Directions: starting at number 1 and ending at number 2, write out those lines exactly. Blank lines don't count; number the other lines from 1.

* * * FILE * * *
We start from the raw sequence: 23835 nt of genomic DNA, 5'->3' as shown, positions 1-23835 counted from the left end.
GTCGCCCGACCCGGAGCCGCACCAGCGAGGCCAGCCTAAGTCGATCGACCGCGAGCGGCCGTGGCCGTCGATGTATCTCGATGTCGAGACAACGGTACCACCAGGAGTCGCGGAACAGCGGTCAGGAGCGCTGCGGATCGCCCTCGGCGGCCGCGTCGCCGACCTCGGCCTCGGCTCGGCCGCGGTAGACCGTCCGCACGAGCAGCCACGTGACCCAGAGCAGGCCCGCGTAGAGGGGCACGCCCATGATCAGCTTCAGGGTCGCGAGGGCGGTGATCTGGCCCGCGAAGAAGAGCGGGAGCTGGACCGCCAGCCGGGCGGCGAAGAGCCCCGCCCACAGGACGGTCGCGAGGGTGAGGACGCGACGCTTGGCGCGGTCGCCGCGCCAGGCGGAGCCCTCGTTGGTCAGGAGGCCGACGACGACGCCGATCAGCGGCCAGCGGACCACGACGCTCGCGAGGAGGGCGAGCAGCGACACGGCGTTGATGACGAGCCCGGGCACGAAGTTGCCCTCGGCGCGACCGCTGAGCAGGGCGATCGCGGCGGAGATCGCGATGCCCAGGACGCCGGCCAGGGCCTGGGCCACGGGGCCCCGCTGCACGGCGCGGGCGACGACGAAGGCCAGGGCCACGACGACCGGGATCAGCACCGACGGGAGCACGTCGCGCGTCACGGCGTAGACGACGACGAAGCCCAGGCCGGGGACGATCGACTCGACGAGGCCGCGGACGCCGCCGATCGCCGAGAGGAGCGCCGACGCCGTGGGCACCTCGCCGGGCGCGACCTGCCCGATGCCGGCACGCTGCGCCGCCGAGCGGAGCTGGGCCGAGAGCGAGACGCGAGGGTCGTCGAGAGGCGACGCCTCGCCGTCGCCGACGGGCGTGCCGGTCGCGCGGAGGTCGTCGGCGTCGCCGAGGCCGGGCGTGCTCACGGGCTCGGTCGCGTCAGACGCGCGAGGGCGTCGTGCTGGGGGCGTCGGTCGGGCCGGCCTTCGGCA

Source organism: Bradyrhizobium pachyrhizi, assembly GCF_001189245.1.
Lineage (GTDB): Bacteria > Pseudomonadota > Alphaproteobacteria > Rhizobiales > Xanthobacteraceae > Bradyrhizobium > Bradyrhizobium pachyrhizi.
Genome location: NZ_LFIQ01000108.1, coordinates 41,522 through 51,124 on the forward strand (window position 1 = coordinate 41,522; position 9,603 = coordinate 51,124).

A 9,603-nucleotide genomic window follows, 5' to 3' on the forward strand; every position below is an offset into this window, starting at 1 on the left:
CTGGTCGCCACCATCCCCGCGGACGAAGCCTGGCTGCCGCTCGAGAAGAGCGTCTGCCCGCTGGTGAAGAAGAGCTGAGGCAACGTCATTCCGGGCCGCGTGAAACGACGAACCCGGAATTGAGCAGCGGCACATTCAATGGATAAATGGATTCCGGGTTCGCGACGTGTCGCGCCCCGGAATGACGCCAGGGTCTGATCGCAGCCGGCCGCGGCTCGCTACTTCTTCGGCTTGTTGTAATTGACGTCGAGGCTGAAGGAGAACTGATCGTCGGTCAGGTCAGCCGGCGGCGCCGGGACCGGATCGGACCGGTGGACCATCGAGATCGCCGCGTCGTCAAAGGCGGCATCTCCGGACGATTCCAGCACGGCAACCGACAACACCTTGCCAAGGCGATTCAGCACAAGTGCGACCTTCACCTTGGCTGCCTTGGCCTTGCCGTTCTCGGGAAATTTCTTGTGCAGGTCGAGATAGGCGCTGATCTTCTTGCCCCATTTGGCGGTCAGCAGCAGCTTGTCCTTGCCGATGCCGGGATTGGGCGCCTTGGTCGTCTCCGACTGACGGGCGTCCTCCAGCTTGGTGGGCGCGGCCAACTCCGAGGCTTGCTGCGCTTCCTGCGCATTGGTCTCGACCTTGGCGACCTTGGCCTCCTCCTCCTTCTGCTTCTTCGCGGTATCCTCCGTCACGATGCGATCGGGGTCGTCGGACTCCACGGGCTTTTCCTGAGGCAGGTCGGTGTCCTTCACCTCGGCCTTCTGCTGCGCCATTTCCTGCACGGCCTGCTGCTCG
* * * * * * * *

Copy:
We start from the raw sequence: 23835 nt of genomic DNA, 5'->3' as shown, positions 1-23835 counted from the left end.
GTCGCCCGACCCGGAGCCGCACCAGCGAGGCCAGCCTAAGTCGATCGACCGCGAGCGGCCGTGGCCGTCGATGTATCTCGATGTCGAGACAACGGTACCACCAGGAGTCGCGGAACAGCGGTCAGGAGCGCTGCGGATCGCCCTCGGCGGCCGCGTCGCCGACCTCGGCCTCGGCTCGGCCGCGGTAGACCGTCCGCACGAGCAGCCACGTGACCCAGAGCAGGCCCGCGTAGAGGGGCACGCCCATGATCAGCTTCAGGGTCGCGAGGGCGGTGATCTGGCCCGCGAAGAAGAGCGGGAGCTGGACCGCCAGCCGGGCGGCGAAGAGCCCCGCCCACAGGACGGTCGCGAGGGTGAGGACGCGACGCTTGGCGCGGTCGCCGCGCCAGGCGGAGCCCTCGTTGGTCAGGAGGCCGACGACGACGCCGATCAGCGGCCAGCGGACCACGACGCTCGCGAGGAGGGCGAGCAGCGACACGGCGTTGATGACGAGCCCGGGCACGAAGTTGCCCTCGGCGCGACCGCTGAGCAGGGCGATCGCGGCGGAGATCGCGATGCCCAGGACGCCGGCCAGGGCCTGGGCCACGGGGCCCCGCTGCACGGCGCGGGCGACGACGAAGGCCAGGGCCACGACGACCGGGATCAGCACCGACGGGAGCACGTCGCGCGTCACGGCGTAGACGACGACGAAGCCCAGGCCGGGGACGATCGACTCGACGAGGCCGCGGACGCCGCCGATCGCCGAGAGGAGCGCCGACGCCGTGGGCACCTCGCCGGGCGCGACCTGCCCGATGCCGGCACGCTGCGCCGCCGAGCGGAGCTGGGCCGAGAGCGAGACGCGAGGGTCGTCGAGAGGCGACGCCTCGCCGTCGCCGACGGGCGTGCCGGTCGCGCGGAGGTCGTCGGCGTCGCCGAGGCCGGGCGTGCTCACGGGCTCGGTCGCGTCAGACGCGCGAGGGCGTCGTGCTGGGGGCGTCGGTCGGGCCGGCCTTCGGCA